It's often believed the reason why projects such as Harry Potter are made by the Americans and not us, is because they have the money and we don't. But we do have the money - British banks are investing billions of pounds every day of the week. But there is not one British company currently set up to give a film a general UK release. Film revenues come from the public paying to see films, so, unless delivery to the public is provided, the banks can't invest.

Before 1972, distributors like the Rank Organisation, British Lion and EMI decided what movies to make and who would make them. They employed bankers and film-makers to produce the movies, and created publicity departments and movie stars to sell them. They released in the UK, then sold worldwide via the international film markets. Their revenues were substantial - though not enough to withstand competition from the larger Hollywood industry. But, as they had government support, in the form of tax breaks and the Eady Levy, they survived.

If protection had not been removed, these corporations would still be financing and releasing films today. And, today, because of new, improved sources of income, the economic climate is enormously improved since 1972 - the year Lord Rank, founder of the Rank Organisation, died, along with our industry. World markets have expanded rapidly. Video and DVD have quadrupled revenues. Thousands of television channels, hotels and airlines now buy movies. And we have a significant advantage over our non-US competitors because our films are in English. Also, we have a superb indigenous infrastructure of modern cinemas thanks to the Nineties building boom in shopping-mall multiplexes. And, on top of this, we have an incredible pool of talent, currently working in Hollywood enriching the Americans, who would much rather be here, enriching us.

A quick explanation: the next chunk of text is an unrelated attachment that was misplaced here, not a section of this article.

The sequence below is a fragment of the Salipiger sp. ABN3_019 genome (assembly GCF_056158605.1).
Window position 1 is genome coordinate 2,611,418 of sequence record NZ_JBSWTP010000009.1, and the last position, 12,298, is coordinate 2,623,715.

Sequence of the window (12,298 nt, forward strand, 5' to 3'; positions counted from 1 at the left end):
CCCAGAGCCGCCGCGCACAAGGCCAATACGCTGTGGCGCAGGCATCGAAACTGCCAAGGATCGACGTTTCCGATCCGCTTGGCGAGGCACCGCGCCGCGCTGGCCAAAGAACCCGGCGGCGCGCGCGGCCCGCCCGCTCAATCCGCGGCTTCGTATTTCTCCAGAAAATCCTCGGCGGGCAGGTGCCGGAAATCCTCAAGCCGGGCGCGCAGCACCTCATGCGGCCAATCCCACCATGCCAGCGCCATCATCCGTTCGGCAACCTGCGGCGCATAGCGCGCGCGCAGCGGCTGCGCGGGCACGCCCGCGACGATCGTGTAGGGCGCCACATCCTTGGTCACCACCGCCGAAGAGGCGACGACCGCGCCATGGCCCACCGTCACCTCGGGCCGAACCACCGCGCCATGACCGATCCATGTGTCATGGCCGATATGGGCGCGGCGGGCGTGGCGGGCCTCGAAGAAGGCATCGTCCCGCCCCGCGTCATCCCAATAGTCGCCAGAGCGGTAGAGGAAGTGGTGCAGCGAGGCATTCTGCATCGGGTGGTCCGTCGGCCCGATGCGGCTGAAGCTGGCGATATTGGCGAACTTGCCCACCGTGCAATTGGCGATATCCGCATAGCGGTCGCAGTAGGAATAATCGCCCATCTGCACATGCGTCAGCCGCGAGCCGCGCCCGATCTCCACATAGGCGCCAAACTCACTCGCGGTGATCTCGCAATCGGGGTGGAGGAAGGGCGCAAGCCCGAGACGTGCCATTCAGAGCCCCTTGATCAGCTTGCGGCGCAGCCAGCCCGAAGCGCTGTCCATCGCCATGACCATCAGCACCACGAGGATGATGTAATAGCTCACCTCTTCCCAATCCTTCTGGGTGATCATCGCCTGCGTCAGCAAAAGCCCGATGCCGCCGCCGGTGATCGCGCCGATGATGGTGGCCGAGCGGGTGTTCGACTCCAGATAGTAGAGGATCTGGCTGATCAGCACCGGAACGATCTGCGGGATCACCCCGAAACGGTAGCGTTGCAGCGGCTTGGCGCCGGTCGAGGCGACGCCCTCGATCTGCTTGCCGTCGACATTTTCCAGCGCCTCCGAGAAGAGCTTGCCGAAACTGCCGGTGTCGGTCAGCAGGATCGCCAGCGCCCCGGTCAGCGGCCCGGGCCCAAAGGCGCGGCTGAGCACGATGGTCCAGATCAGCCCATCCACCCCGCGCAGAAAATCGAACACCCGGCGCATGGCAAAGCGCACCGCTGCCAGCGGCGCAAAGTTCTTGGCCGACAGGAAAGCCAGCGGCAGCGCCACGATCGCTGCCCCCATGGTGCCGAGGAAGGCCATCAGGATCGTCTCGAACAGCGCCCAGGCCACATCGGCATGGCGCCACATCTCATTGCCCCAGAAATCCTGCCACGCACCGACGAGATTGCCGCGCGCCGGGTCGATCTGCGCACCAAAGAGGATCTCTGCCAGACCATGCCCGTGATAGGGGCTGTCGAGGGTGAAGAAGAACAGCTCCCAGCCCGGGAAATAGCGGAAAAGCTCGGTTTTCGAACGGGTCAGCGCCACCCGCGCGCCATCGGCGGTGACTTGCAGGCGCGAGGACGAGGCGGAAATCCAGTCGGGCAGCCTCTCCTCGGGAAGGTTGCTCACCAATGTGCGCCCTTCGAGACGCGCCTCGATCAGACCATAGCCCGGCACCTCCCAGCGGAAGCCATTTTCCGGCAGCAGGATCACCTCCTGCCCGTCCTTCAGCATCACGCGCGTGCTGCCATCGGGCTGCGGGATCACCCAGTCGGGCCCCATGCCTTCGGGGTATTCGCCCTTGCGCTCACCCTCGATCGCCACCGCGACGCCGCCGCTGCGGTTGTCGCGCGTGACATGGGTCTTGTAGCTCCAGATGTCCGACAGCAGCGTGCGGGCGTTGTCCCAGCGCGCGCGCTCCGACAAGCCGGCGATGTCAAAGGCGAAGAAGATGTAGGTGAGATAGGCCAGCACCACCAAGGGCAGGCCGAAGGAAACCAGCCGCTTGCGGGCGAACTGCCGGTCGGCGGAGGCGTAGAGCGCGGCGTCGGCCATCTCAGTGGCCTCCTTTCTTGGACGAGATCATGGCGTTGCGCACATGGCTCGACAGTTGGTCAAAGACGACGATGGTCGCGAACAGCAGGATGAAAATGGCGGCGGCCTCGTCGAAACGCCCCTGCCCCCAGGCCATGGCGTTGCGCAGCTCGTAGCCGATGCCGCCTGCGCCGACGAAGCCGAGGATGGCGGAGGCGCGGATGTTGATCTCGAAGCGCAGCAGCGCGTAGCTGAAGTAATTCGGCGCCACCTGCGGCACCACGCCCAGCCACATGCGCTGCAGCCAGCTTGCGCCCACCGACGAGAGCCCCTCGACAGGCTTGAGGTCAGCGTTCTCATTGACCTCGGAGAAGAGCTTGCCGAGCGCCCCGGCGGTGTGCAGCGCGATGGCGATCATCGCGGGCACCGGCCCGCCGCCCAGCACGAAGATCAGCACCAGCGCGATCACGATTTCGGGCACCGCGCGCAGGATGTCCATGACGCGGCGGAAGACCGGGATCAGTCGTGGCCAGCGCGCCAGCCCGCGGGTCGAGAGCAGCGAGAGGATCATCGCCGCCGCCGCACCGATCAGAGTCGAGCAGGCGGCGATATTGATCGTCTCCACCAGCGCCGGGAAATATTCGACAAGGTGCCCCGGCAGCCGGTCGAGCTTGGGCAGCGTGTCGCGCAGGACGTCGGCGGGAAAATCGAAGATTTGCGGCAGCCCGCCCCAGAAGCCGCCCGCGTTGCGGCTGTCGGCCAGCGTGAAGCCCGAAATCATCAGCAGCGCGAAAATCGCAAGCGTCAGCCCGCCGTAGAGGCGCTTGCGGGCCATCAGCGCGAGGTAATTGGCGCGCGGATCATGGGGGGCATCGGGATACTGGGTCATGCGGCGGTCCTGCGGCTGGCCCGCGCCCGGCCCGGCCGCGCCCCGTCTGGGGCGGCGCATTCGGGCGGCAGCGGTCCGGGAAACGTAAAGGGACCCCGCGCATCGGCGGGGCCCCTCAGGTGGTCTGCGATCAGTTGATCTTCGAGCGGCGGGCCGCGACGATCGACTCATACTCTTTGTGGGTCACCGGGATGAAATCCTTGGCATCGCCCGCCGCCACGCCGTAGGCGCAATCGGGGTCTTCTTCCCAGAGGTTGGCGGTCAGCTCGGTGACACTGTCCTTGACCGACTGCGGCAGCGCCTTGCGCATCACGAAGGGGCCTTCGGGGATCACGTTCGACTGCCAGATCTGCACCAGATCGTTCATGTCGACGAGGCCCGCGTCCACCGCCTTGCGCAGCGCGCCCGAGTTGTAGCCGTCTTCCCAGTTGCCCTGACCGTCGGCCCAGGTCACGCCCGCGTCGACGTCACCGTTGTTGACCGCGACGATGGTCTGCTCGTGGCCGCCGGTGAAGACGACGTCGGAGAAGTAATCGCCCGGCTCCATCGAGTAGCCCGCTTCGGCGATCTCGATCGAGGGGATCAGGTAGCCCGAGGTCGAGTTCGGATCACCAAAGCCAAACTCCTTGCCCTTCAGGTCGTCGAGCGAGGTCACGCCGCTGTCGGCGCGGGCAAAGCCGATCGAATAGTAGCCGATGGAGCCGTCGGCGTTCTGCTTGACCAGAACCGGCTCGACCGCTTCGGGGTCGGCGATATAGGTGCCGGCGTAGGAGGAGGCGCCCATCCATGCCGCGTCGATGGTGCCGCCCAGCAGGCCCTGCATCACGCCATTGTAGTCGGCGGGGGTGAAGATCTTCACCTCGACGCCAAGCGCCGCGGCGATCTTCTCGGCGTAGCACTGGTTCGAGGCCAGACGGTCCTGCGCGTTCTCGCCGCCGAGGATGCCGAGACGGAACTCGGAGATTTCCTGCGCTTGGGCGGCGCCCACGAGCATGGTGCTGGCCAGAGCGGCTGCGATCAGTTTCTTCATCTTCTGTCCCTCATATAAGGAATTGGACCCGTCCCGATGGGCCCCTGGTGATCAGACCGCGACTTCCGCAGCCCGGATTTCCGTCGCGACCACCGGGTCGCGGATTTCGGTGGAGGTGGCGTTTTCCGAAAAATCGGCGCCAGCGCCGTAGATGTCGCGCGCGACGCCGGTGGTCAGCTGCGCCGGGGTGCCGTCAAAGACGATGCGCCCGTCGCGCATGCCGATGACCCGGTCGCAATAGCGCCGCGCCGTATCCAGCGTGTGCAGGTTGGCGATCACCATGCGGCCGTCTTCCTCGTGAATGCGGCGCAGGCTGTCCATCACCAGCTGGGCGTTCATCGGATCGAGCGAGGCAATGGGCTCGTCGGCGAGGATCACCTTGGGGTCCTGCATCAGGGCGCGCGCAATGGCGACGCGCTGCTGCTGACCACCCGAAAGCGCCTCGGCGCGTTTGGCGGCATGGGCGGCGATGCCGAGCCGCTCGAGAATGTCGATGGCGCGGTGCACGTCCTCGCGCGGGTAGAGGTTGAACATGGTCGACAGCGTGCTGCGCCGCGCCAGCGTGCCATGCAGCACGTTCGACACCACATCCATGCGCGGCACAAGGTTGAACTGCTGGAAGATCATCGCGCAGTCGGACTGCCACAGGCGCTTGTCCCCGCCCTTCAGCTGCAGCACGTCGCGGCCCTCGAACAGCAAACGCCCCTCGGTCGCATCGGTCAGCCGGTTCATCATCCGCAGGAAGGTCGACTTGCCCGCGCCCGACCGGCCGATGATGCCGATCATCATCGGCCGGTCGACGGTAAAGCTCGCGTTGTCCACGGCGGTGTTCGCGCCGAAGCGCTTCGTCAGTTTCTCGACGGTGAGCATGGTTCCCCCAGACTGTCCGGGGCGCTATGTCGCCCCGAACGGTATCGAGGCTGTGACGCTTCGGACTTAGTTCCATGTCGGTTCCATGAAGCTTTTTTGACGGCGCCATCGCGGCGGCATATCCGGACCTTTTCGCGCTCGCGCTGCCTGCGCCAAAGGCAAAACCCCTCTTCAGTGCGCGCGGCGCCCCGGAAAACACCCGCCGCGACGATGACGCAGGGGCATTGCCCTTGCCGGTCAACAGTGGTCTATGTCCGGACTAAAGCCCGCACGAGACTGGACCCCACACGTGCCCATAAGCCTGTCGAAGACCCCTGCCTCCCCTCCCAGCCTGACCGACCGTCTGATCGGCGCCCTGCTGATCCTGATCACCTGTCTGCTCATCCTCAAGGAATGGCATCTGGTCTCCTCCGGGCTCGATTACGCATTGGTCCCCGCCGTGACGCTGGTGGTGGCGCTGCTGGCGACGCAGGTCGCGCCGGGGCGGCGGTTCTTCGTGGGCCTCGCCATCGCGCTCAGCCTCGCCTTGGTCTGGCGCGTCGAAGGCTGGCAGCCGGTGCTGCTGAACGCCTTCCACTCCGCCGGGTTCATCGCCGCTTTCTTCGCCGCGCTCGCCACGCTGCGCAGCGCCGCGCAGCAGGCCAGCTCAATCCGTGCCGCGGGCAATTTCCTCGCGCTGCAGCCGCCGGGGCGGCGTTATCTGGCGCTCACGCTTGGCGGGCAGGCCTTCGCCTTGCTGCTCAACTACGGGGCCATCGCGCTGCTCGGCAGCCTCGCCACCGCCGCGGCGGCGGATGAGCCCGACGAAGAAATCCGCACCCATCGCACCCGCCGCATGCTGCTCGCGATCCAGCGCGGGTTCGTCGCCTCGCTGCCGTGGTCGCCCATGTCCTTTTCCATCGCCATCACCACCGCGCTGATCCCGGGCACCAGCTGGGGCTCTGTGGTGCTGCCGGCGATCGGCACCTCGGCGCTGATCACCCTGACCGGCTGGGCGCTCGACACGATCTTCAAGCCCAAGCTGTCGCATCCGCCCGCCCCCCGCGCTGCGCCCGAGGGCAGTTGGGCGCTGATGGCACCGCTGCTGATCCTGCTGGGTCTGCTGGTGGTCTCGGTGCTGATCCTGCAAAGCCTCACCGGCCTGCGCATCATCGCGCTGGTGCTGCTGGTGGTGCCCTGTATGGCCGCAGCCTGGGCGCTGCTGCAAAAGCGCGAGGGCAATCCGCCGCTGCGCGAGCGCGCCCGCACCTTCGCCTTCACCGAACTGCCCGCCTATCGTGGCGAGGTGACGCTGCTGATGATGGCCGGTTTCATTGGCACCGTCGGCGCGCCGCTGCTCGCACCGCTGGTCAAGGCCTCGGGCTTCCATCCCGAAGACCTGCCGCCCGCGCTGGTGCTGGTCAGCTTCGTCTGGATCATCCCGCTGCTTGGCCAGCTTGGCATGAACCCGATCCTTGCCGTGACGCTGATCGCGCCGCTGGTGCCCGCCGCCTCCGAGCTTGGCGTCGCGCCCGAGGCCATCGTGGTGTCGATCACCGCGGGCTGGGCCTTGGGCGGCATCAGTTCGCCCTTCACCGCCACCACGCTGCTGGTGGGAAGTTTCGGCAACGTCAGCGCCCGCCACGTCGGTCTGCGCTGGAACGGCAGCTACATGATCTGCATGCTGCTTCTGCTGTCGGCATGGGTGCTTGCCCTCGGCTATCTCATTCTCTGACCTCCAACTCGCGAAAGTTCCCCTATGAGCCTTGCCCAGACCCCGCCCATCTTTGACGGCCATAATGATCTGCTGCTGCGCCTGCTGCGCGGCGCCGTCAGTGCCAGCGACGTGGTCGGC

The British film industry may not exist now, but - with a little government help - it's a success story waiting to happen.

If anyone still believes the free market is good for British films, they are deranged. Besides, the free market is only free for Hollywood. The reason there are no official laws protecting US films is because they don't need them. They are fully protected by unofficial laws.

For example, when I was living in Los Angeles, I tried to set up a project with an American star. The star's price was $1.5m a picture. About two years later, I'd moved back to England and was helping produce a film for a European distributor. I called the American star's agent to check on the status of the star. The agent wanted information about the project. "Are you paying Working Title rate?'' he said. "If you want him, you gotta pay Working Title rate.''

"What's Working Title rate?''

"For him it's $6 million.''

"What's his price in the States?''

"$2 million.''

"I see, so, Working Title rate is three times his price?''

"Correct.''

The law is that if a foreign distributor, or foreign production company wants an American star, they must pay a tariff. This tariff is the star's price multiplied by three - known in the industry as the "Working Title rate'' because the first to pay it was Working Title, the English production company.

Here's another example of unofficial protectionism: in 1980, George Harrison's HandMade Films financed and produced Time Bandits, a marvellous fantasy written by Michael Palin, starring John Cleese and Sean Connery. When they showed it to the Americans, three studios offered to buy it. But the offers were derisory - not enough to cover production costs. HandMade felt certain Time Bandits would be profitable, and it was willing to share the profits with a distributor; but the unwritten law in Los Angeles concerning foreign companies is: "take, don't give''. If HandMade had been a US company, it could have done a fair deal, but it was foreign so the door to the market was closed.